Jeffrey W. Gabel, Vice Chair, Gettysburg (appointed 2011)
He was appointed to the Council in 2011 and named Vice Chair in 2014 by Governor Tom Corbett.
The Founding Executive Director of the Majestic Theater at the Jennifer & David LeVan Performing Arts Center in downtown Gettysburg, owned and operated by Gettysburg College, Gabel joined the college administration in 2003 to lead the $16.5 million capital campaign and renovation project that restored the 1925 vaudeville and silent movie theater, and added two new cinemas, an art gallery, and backstage production wing.
Gabel hails from Camp Hill, PA and holds a B.A. Degree in Music Performance from Mansfield State College in Mansfield, PA. He began his show business career in 1971 as a clown with Circus Kirk, a student circus, and went on to tour the highways and byways of America. As Chuckles the Clown, he appeared as a special guest on the national television series “Mr. Rogers’ Neighborhood” in 1986.
After he retired from the circus, Gabel enjoyed a 15 year career in public television. His broadcasting career culminated with a seven year appointment as Associate Director of Cultural Programming at Public Broadcasting Service (PBS) where he was responsible for the national administration of “The Metropolitan Opera Presents,” “Live from Lincoln Center,” “Great Performances,” “In Performance at the White House,” and “A Capitol Fourth.” After being promoted to national Director of Children’s Programming, he developed the award –winning programs including “Where in the World is Carmen San Diego?,” “The Magic School Bus,” “Bill Nye, the Science Guy,” and “Barney the Dinosaur.” In 1991, the Corporation for Public Broadcasting honored him as “one of the 10 most important people in public broadcasting” for his role in programming the Metropolitan Opera’s telecast of Richard Wagner’s “Ring Cycle,” the first time it was broadcast in the United States in its entirety over four consecutive evenings.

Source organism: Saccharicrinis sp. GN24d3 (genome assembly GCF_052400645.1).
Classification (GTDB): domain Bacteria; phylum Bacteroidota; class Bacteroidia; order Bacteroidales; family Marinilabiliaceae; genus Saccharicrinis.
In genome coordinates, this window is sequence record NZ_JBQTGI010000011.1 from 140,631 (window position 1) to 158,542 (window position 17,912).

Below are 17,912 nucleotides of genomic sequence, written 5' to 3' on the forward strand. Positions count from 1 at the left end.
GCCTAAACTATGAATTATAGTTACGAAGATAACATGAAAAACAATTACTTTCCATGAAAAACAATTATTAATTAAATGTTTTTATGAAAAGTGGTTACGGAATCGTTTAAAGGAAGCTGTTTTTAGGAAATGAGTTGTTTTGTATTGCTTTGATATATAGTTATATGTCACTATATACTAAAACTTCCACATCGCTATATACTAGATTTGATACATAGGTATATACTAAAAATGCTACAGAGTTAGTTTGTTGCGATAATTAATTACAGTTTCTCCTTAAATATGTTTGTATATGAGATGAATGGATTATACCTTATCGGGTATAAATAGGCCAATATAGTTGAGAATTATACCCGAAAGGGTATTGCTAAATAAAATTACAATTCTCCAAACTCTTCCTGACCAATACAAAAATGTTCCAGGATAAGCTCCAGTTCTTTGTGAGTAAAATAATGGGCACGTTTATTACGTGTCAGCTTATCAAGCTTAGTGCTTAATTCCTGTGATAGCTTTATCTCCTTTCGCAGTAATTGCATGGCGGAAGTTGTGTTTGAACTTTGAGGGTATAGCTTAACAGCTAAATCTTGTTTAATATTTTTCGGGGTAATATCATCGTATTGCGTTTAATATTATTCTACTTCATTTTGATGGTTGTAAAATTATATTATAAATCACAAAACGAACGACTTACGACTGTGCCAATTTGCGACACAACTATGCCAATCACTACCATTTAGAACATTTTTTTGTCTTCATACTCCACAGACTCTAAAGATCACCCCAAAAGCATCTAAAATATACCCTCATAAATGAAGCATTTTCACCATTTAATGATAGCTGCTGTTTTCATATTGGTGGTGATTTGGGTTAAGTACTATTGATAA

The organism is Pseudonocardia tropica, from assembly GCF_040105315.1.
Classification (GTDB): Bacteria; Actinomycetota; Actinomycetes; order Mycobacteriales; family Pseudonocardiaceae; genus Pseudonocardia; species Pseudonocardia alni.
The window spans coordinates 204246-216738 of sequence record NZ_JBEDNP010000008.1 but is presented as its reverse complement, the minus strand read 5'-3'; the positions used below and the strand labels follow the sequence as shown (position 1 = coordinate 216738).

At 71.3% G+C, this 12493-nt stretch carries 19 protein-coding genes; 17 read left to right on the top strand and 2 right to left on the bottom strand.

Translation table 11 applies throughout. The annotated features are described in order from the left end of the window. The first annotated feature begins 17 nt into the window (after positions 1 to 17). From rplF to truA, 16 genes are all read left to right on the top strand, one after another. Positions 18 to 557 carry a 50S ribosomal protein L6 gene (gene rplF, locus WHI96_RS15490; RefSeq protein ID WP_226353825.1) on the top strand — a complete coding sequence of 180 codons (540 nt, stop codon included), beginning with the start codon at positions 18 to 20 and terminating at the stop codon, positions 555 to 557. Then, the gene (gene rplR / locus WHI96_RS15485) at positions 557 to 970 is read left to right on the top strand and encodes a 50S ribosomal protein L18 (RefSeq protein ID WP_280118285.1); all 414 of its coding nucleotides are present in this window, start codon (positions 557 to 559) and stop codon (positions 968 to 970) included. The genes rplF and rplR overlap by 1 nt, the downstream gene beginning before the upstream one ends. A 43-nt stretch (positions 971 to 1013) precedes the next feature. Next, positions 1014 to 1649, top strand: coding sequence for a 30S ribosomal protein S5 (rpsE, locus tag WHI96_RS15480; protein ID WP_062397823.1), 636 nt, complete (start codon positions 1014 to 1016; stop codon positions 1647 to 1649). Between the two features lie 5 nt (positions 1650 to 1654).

He followed his public television career with an appointment as Executive Director of “Partnership for Children,” a ground-breaking, bi-state children’s advocacy initiative of the Greater Kansas City Community Foundation and Heart of America United Way; and subsequently joined the historic theater preservation movement as Executive Director of the Portsmouth, NH 1876 Music Hall, the second oldest theater in New England. His extensive experience as a consultant includes working with the Hall Family Foundation, the Ewing Marion Kauffman Foundation, the National Association of Base Ball Players, the State Ballet of Missouri, and the Truman Presidential Library. In 2010, Gabel was elected to the board trustees of the League of Historic American Theatres, a national association of more than 300 theatres, and is currently Board Vice President.